Saturday, April 13

Russian fertilizers to be delivered to Africa free of charge as part of humanitarian aid

Russian fertilizers to be delivered to Africa free of charge as part of humanitarian aid
Russian fertilizers to be delivered to Africa free of charge as part of humanitarian aid
A Russian company Uralchem has announced that it is ready to supply 25,000 tons of fertilizer to Africa free of charge as part of its contribution to global food security and the fight against hunger.

Uralchem is one of the top five major Russian chemical companies producing nitrogen, potash and complex fertilizers and exporting them to various countries around the world. Several years ago the company announced its interest in the African market and its intention to expand the supply of fertilizers to the African continent.

Uralchem and Uralkali, a part of the same chemical holding company, have been supplying nitrogen and potash fertilizers to African countries, in particular Zambia and Zimbabwe, for many years. Uralchem and Uralkali executives have visited African countries several times and met with leaders and heads of a number of African countries – Zambia, Zimbabwe, Kenya, Mozambique, Nigeria, Ghana, Senegal and others. In 2021, Uralchem announced plans to build fertilizer production facilities in African countries.

Uralchem’s initiative provides for humanitarian delivery of the consignment of products (urea or complex fertilizers) in the amount of 25 thousand tons to the port of Lome in the Togolese Republic.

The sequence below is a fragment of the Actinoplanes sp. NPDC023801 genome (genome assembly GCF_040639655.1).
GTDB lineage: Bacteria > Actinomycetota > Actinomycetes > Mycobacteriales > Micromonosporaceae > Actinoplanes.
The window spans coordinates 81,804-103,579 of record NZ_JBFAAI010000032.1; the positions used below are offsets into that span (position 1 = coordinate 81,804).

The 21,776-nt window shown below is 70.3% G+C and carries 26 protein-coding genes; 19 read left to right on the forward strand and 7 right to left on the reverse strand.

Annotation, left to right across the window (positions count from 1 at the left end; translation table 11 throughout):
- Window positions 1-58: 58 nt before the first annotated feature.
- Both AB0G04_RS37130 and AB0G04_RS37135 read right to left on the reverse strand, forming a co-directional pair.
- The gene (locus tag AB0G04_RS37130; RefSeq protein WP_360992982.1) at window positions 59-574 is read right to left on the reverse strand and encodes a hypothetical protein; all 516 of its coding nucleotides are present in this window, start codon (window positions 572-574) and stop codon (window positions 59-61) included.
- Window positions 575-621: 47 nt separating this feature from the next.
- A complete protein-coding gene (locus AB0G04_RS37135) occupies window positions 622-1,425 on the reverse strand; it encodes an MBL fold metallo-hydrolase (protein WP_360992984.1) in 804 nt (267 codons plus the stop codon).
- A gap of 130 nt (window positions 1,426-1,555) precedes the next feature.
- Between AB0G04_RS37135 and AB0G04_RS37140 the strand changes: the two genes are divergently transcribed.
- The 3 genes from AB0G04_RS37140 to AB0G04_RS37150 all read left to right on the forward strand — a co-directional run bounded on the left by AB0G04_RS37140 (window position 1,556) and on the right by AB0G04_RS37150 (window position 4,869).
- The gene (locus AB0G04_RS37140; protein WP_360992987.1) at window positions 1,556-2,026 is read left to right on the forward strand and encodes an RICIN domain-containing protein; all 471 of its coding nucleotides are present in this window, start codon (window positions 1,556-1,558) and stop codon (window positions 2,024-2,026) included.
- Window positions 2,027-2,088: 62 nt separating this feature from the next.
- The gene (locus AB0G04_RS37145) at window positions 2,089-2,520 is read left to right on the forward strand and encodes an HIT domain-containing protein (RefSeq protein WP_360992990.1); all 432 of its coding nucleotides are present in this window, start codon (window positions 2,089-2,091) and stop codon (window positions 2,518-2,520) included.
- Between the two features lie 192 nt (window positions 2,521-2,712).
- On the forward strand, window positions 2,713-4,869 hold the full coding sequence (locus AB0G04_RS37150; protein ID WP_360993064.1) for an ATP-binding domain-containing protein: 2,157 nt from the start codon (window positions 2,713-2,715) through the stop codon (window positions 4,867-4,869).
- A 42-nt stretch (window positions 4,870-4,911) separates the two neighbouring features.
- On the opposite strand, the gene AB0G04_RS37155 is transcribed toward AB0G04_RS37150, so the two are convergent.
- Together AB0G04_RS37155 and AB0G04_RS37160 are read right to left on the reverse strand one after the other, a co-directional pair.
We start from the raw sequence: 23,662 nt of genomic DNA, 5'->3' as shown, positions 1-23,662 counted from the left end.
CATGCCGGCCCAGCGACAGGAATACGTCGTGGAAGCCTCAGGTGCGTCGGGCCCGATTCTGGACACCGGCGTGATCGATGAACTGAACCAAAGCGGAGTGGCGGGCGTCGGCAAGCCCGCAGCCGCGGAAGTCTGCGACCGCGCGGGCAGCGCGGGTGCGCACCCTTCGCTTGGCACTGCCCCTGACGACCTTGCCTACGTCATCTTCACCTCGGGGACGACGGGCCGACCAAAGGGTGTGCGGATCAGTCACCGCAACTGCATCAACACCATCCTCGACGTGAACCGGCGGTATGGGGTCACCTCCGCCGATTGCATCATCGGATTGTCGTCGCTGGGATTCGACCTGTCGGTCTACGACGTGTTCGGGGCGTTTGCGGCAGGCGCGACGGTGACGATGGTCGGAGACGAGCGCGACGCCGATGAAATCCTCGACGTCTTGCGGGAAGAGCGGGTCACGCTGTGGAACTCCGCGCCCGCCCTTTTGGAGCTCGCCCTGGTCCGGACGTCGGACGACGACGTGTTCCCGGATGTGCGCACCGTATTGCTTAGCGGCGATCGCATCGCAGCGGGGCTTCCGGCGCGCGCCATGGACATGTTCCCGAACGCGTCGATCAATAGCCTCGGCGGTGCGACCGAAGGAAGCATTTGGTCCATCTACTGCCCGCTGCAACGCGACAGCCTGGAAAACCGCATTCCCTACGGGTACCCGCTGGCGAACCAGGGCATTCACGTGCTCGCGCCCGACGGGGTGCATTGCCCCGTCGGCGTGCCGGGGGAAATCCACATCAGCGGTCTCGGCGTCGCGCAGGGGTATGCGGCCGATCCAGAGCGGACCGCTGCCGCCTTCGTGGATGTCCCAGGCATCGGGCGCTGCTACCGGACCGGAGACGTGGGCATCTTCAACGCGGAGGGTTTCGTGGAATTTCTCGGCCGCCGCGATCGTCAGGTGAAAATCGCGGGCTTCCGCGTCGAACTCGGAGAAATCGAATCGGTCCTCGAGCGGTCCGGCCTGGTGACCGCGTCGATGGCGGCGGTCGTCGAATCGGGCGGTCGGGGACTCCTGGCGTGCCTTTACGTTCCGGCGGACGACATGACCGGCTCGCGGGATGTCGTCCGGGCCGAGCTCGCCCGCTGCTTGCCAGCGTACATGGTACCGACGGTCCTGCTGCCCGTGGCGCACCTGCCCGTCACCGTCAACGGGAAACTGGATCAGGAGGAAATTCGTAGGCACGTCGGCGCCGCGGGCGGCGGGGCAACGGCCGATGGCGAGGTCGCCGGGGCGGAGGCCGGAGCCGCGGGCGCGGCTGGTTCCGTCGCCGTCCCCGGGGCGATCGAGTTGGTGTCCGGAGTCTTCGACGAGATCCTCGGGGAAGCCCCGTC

Dmitry Konyaev, Uralchem CEO, commented: Amid this complicated geopolitical situation, which has significantly affected global market conditions for production and consumption of fertilisers, Uralchem is ready to provide support to agricultural producers in Africa by making a free shipment of some of our base and advanced products. As a key industry player, we understand how important it is to support agriculture, both in our domestic market and in Africa, which is having a very hard time weathering through this economic crisis.

EU’s new 7th package of sanctions against Russia is lifting restrictions from agricultural and food products including fertilisers: Consequently, none of the measures in this Decision or any of those adopted earlier in view of Russia’s actions destabilising the situation in Ukraine target in any way the trade in agricultural and food products, including wheat and fertilisers, between third countries and Russia.

Dmitry Mazepin has not been a controlling shareholder and top-manager of Uralchem for many months, but the companies’ assets have fallen under restrictions due to EU sanctions, and they cannot normally export their fertilizers. Earlier this week, agreements were signed on the supply of Ukrainian grain and Russian agricultural products and fertilizers in Istanbul under the auspices of the United Nations involving Turkey, Russia and Ukraine. Experts noted that to solve the food crisis, fertilizers should be recognized as humanitarian goods, on a par with food, medicine and other vital commodities

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